For previous years, the PADRE tax return software could be used to submit your tax return, but in 2016 a new system called 'RENTA WEB' has been introduced by the Agencia Tributaria tax authories. Renta Web is a secure part of the agencies website where you can directly create a draft tax return and then submit once ready. This means that there is no longer a need to download extra software. The new system is also compatible with mobile devices and there is even an app you can download to your phone, which can be used to receive security codes to access the system.

Further information about RENTA WEB can found here.

Note, if you are self-employed (Autonomo) you will also have to file a quarterly tax return and pay your national insurance each month. (See the self employed section below)

When Must I Pay the Tax By?

Any tax that is due has to be paid by the end of June for the previous years income. If you do not pay your taxes on time, yes you guessed it, you will receive a penalty fine!

It is also worth noting that any outstanding tax cannot be taken after 5 years.

How Much Tax Will I Have to Pay?

This will depend of course on your level of income. Like in the UK and other countries, there are tax brackets and thresholds that need to be applied to any income.

Income Tax Rates for 2015/16

€0 - €12,450 - 19.5% (19% for 2016)
€12,450 - €20,200 - 24.5% (24% for 2016)
€20,200 - €35,200 - 30.5% (30% for 2016)
€35,200 - €60,000 - 38.5% (37% for 2016)
€60,000 or more - 46% (45% for 2016)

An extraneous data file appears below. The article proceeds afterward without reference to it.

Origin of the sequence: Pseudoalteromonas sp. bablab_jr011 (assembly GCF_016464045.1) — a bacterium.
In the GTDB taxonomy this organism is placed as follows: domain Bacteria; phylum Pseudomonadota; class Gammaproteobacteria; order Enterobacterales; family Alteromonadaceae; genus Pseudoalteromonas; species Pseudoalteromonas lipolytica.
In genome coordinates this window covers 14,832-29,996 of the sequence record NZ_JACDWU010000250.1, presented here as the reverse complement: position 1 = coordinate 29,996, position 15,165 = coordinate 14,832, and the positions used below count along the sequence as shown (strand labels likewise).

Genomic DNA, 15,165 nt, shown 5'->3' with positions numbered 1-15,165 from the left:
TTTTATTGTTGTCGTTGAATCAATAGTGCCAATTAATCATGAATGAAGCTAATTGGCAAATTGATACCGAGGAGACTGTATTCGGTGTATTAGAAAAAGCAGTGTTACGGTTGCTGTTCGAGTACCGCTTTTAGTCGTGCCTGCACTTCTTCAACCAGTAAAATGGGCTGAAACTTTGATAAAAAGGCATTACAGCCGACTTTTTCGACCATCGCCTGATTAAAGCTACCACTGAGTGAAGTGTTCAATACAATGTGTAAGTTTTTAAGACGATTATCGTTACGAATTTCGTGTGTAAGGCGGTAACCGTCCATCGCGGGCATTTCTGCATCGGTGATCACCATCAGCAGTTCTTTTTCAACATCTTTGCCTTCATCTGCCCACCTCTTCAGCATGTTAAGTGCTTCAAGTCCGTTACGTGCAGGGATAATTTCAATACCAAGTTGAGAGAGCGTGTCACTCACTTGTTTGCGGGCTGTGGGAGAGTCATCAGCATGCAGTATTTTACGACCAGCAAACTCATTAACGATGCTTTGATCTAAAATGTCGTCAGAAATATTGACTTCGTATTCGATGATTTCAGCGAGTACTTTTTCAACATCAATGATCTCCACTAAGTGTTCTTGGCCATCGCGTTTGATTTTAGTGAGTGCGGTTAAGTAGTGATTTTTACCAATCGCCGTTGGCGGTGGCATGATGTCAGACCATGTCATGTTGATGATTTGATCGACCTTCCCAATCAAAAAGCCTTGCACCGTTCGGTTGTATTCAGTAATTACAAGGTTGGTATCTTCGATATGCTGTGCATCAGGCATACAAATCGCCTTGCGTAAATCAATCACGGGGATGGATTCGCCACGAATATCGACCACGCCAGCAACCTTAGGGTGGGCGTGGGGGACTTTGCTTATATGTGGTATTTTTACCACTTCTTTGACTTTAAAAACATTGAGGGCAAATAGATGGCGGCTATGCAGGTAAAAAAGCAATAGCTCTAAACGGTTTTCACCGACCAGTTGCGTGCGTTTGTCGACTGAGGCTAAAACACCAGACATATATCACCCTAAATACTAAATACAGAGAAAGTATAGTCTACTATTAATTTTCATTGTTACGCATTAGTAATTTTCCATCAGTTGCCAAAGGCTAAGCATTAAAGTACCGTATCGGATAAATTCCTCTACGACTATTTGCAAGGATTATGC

Note that there is a personal tax allowance/threshold of €5,550. This means that you do not pay tax of 20% on the first €5,550 of income.

There are also income tax thresholds for pensioners, for the disabled and for those with children. These are outlined below.

Individual and Pensioner Allowances

Individual - €5,550
65 years and over - €6,700
75 years and over - €8,100

Capital Gains Tax Rates for 2016

(Dividends up to €1,500 are tax free)
€0 - €6,000 - 19%
€6,000 - €50,000 - 21%
Greater than €50,000 - 23%

Disability Allowance

Grade 33%-65% disability - €3000
Grade 33%-65% disability and third-party care required - €6,000
Grade 65%-100% disability - €12,000

Child Allowance (less than 25, living in and income less than €8,000)

First child - €2,400
Second child - €2,700
Third child - €4,000
Fourth & additional children - €4,500
Additional for child under 3 - €2,800

Parental Allowance (mother or father living in with income less than €8.000)

Over 65's - €1,150